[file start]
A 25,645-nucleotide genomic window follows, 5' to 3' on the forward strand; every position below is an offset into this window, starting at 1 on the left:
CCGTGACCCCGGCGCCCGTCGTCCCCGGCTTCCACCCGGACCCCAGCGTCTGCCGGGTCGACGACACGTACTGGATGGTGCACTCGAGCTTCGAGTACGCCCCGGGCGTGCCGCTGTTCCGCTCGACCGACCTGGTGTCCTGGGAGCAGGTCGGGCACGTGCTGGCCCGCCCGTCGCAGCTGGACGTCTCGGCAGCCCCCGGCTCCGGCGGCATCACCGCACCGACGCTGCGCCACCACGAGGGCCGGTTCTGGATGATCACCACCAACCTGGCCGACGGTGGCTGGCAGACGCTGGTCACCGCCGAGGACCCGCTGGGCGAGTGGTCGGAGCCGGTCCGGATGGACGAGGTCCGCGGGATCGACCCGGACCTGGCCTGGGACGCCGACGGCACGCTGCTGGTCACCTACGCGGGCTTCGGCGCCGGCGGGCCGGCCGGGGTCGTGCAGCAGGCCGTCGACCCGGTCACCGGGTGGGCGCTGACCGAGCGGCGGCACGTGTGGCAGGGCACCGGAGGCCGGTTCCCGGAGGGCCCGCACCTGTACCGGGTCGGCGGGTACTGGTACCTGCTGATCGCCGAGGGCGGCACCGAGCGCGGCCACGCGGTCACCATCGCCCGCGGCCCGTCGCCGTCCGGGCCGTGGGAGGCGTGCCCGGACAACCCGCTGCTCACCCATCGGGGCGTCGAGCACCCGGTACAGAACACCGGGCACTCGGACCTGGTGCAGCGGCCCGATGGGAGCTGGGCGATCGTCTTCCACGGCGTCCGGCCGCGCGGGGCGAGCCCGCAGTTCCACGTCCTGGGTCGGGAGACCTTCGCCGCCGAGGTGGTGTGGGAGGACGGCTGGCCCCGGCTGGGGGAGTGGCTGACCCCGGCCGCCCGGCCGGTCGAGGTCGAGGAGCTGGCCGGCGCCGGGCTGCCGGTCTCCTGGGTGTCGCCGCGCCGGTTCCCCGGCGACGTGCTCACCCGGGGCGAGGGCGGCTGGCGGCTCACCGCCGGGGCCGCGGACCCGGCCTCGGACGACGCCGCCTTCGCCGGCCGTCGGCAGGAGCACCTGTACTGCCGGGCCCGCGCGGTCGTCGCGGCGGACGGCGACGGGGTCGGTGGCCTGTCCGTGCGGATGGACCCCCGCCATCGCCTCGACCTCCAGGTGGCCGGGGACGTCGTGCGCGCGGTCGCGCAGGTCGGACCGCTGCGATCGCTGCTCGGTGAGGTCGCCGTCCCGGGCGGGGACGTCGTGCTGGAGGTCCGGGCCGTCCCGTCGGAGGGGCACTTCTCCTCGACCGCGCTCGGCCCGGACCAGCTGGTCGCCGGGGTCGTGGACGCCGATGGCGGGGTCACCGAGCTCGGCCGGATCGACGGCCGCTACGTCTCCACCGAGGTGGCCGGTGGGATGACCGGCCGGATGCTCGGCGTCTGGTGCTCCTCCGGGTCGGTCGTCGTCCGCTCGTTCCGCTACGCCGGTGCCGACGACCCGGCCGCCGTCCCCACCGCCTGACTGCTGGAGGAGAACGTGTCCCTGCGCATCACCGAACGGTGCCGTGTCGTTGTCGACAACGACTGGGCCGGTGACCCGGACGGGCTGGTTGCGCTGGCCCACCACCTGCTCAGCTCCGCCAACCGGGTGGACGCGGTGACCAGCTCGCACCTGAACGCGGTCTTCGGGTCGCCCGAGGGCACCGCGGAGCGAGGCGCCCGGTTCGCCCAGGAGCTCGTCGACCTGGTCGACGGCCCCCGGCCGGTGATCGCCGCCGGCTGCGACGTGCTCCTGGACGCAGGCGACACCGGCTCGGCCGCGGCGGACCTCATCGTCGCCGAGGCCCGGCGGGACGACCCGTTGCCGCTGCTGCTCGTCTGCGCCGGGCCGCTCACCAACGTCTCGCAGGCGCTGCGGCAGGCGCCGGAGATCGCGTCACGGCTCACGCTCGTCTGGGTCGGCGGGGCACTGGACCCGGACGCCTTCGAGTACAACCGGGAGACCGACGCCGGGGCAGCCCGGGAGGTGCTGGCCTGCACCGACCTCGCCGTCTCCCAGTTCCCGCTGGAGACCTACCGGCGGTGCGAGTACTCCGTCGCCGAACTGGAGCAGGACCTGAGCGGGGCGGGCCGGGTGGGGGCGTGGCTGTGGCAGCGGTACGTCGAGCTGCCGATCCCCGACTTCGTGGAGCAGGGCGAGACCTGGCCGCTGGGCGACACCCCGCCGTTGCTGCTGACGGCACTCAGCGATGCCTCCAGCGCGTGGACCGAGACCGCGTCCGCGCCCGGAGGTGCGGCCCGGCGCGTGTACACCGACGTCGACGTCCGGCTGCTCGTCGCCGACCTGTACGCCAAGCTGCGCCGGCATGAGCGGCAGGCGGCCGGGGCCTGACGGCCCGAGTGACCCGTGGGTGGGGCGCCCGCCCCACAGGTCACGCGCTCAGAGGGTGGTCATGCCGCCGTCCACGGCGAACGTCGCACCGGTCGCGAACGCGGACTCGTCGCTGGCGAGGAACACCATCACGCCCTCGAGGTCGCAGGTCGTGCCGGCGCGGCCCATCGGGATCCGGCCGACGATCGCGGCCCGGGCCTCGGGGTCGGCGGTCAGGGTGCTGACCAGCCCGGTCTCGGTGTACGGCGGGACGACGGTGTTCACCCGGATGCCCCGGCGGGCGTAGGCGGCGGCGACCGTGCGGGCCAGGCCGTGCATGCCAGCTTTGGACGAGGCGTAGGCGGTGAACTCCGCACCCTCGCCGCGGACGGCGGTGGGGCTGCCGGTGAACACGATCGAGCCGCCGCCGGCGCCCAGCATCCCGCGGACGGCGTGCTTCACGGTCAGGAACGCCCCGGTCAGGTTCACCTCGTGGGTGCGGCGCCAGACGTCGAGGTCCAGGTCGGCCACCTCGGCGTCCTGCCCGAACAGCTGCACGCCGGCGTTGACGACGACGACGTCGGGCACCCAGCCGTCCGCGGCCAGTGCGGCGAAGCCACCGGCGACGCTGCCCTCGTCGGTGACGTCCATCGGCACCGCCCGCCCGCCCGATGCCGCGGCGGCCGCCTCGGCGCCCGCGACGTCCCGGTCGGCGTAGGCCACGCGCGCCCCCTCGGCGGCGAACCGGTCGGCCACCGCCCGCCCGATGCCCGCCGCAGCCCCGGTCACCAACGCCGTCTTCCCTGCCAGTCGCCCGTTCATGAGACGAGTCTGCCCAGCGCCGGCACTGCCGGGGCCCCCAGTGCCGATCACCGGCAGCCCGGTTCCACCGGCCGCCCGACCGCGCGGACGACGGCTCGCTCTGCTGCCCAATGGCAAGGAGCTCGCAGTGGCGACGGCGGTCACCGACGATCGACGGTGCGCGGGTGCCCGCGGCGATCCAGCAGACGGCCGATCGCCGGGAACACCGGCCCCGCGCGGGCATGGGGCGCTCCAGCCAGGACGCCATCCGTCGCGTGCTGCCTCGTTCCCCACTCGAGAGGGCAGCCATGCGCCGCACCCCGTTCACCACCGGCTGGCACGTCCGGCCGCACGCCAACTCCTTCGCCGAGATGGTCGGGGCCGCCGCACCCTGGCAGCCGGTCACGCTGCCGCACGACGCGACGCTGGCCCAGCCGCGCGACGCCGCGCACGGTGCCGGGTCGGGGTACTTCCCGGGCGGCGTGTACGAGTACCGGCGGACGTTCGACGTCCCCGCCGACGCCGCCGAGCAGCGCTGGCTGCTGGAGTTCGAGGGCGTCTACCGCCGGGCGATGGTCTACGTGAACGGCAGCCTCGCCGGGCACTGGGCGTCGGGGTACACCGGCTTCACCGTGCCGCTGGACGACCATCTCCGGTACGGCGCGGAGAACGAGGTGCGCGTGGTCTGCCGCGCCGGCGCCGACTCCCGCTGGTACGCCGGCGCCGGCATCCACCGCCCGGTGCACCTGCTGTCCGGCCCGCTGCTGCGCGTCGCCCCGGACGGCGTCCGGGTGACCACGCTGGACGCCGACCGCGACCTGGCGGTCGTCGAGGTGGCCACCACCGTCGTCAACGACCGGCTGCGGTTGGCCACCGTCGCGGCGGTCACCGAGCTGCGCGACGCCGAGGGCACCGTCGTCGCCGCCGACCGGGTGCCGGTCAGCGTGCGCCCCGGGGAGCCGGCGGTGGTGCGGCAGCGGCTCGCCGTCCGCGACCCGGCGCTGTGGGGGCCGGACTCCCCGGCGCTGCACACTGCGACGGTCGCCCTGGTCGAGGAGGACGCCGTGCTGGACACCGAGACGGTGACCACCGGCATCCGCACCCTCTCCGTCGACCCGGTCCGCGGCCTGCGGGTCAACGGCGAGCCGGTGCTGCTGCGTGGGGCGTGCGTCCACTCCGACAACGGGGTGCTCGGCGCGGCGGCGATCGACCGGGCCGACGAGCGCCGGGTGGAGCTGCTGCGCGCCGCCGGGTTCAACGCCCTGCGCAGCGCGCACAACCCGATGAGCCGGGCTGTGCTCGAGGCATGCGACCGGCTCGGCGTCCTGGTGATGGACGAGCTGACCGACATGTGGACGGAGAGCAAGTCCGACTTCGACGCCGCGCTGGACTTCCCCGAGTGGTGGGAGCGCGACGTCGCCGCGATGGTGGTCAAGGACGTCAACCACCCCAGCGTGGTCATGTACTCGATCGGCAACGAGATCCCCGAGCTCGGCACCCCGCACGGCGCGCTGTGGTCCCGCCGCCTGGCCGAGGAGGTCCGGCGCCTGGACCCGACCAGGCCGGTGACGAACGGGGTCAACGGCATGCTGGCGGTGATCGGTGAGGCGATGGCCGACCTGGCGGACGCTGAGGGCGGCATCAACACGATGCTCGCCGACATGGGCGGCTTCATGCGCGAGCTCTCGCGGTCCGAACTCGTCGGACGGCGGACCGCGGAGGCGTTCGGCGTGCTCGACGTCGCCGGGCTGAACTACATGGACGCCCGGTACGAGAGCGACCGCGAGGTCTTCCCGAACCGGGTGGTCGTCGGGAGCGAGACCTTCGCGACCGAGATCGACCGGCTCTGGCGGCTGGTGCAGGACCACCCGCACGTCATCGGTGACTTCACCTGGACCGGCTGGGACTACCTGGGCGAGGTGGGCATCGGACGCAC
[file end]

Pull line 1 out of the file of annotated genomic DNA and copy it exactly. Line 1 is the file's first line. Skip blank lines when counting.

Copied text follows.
A 25,645-nucleotide genomic window follows, 5' to 3' on the forward strand; every position below is an offset into this window, starting at 1 on the left: